2011 Finalist: Excellence In Science And Technology Public Awareness
Ambassador Primes Pipeline For Technology
Dr. Hans-Joachim Wieden’s abounding enthusiasm for playfulness and science is what makes him a powerful science ambassador for youth. As leader of the University of Lethbridge iGEM (International Genetically Engineered Machine) team, Dr. Wieden directs his considerable energy to engage students in science with the ambition of having an exponential effect.
Spreading the Word
“We are creating science ambassadors to release into the province,” he says. “Half of our students are not from Lethbridge and go home to places all over Alberta. They talk to their friends and families about the experiences they’ve had, about how synthetic biology works and about how science is done daily. They are the most powerful science awareness tools we have.”
Dr. Wieden’s specialties are biophysics and biochemistry, specifically bioengineering, also referred to as synthetic biology.
“We are at a similar point now with synthetic biology as we were with computers in the early 1980s,” he says. “These are exponential technologies that we need to develop. How we teach students and what we teach them will prepare them to create a new wealth generator for the next 100 years.”
Premier International Competition
Dr. Wieden is the force behind one of Canada’s best teams of undergraduate students in iGEM, a prestigious international competition. He likens iGEM to an international science fair, the first a tool to teach synthetic biology, the other a tool to teach science.
The iGEM competition began as an undergraduate student course at the Massachusetts Institute of Technology (MIT) in 2003. It has since become the premiere international undergraduate synthetic biology competition that promotes the advancement of science and education through a network of students and practitioners in schools, laboratories, research institutes and industry. More than 165 teams from around the world compete and the University of Lethbridge iGEM team is in the top 10 per cent.
The team has competed five times and received four gold medals and one bronze medal. In 2011 they were the only Canadian entry among the top 16 in the world, bringing Alberta to the centre of the world bioengineering stage.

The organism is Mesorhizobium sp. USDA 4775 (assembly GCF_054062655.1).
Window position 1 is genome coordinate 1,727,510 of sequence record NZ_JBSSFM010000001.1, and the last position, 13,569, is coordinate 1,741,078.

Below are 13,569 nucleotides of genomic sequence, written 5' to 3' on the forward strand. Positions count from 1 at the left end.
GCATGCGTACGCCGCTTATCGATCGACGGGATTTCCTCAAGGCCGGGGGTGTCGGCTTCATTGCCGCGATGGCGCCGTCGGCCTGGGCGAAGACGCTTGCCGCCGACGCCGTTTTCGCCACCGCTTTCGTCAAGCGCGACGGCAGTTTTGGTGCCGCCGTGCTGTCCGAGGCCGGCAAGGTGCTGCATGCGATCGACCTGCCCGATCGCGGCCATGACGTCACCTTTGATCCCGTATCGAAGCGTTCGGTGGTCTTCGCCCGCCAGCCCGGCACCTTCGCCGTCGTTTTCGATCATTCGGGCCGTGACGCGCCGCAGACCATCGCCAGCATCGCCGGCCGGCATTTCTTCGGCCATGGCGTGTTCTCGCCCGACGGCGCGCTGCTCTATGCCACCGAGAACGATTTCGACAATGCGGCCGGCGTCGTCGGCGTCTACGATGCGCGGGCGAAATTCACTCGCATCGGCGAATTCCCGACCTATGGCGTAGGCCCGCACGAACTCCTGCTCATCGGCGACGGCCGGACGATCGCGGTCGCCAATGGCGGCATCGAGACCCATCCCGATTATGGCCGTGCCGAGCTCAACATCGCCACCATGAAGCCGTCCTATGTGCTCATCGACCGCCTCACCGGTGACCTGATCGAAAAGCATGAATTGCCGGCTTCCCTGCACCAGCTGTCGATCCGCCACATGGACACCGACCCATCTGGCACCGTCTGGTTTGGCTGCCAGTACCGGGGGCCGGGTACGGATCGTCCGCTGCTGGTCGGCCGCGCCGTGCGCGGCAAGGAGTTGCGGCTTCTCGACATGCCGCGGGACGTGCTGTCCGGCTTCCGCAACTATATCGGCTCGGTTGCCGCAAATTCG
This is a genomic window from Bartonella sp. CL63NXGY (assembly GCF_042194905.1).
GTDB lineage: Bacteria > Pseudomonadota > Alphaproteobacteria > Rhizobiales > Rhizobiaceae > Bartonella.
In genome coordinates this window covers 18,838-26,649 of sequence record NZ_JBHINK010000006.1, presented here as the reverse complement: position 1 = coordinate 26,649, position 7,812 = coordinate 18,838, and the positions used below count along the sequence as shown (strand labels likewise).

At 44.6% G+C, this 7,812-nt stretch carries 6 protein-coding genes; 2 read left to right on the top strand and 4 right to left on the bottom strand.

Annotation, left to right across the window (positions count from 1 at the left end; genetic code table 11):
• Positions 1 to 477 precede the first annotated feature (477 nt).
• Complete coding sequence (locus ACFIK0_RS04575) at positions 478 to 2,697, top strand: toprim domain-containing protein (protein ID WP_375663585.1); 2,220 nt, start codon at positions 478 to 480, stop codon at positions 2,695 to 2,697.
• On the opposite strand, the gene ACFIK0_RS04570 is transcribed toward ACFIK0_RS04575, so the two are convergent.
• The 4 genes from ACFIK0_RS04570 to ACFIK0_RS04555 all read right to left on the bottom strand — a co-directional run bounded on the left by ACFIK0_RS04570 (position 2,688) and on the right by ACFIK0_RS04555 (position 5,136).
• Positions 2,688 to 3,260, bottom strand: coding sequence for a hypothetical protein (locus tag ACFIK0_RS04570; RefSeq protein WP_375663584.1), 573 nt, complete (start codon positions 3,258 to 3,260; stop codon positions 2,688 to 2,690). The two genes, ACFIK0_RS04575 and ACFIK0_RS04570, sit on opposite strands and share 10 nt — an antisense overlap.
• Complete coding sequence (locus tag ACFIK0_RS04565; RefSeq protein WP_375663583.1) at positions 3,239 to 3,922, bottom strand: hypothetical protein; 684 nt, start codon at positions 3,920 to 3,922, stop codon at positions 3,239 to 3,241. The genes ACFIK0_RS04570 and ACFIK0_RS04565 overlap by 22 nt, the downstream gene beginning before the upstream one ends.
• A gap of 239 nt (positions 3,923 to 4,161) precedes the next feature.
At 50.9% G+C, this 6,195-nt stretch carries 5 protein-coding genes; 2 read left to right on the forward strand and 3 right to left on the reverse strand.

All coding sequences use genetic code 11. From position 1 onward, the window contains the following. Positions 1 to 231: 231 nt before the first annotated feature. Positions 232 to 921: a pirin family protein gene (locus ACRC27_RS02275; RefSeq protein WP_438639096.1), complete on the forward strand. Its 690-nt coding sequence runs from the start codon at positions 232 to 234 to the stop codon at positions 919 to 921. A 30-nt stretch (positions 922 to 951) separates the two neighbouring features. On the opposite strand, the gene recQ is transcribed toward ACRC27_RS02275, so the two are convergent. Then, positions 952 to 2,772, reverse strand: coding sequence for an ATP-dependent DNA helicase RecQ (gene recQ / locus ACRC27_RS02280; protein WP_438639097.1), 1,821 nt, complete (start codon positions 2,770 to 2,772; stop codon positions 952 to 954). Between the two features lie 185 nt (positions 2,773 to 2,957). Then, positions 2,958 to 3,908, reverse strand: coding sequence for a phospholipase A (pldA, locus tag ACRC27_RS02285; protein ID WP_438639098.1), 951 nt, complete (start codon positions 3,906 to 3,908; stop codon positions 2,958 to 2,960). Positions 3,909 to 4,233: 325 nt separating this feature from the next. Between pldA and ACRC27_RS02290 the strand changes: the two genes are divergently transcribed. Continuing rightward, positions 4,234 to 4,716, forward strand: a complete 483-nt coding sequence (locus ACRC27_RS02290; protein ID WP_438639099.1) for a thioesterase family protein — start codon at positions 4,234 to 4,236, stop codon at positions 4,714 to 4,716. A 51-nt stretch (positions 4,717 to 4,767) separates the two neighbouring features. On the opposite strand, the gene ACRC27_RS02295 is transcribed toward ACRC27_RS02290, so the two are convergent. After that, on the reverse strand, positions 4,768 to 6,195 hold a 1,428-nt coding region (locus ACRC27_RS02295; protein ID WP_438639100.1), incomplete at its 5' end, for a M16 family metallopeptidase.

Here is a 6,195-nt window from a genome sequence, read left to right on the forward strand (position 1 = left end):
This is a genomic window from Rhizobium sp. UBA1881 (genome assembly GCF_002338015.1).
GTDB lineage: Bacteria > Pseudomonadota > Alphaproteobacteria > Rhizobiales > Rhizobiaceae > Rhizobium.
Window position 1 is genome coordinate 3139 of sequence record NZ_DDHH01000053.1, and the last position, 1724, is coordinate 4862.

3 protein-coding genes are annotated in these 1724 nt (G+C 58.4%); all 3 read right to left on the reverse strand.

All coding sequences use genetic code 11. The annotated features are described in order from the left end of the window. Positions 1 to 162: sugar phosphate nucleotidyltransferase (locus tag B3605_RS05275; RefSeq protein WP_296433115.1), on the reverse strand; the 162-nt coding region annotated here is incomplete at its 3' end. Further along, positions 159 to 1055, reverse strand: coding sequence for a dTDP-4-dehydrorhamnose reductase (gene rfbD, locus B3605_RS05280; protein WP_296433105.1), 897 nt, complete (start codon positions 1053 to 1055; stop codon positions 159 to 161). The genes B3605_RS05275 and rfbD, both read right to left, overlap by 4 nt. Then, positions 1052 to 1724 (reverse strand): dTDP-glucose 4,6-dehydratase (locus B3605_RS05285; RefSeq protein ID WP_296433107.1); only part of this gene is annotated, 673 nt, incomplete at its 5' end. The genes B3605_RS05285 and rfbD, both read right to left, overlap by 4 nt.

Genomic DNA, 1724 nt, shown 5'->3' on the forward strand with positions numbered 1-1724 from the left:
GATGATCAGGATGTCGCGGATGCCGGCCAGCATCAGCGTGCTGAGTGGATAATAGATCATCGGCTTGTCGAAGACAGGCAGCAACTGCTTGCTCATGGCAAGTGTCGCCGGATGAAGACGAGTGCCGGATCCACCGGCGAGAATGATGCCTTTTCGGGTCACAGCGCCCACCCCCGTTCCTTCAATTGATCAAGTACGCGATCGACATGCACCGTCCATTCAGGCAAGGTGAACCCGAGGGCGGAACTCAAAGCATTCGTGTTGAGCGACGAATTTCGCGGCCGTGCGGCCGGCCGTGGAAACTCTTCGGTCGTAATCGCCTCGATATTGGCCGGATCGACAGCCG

The team developed a tailings pond clean-up kit with engineered bacteria that could break down hydrocarbons. Because of its potential for real-life application, the project was sponsored through an industry research grant.
“We are the leaders of this developing technology that will help improve the oil sands extraction process,” Dr. Wieden explains. “More so, bioengineering allows us to understand how a biosystem works and to import that understanding to any given problem — for example, developing novel anti cancer drugs.”
There’s more to the University of Lethbridge’s iGEM team than science. The budding entrepreneurs manage their own projects and raise funds to support their work. Their ambassadorship is exemplary. They have started iGEM teams in high schools in communities in southern Alberta and organized a successful fundraiser for Multiple Sclerosis. Their work has been featured in numerous radio, television and newspaper articles.
Dr. Wieden reflects on the impact of his work. “Our first batch of undergrads is ready to go to grad school. And we’ve had huge success with high school students,” he says. “We are priming the pipeline for this future technology and science in general.”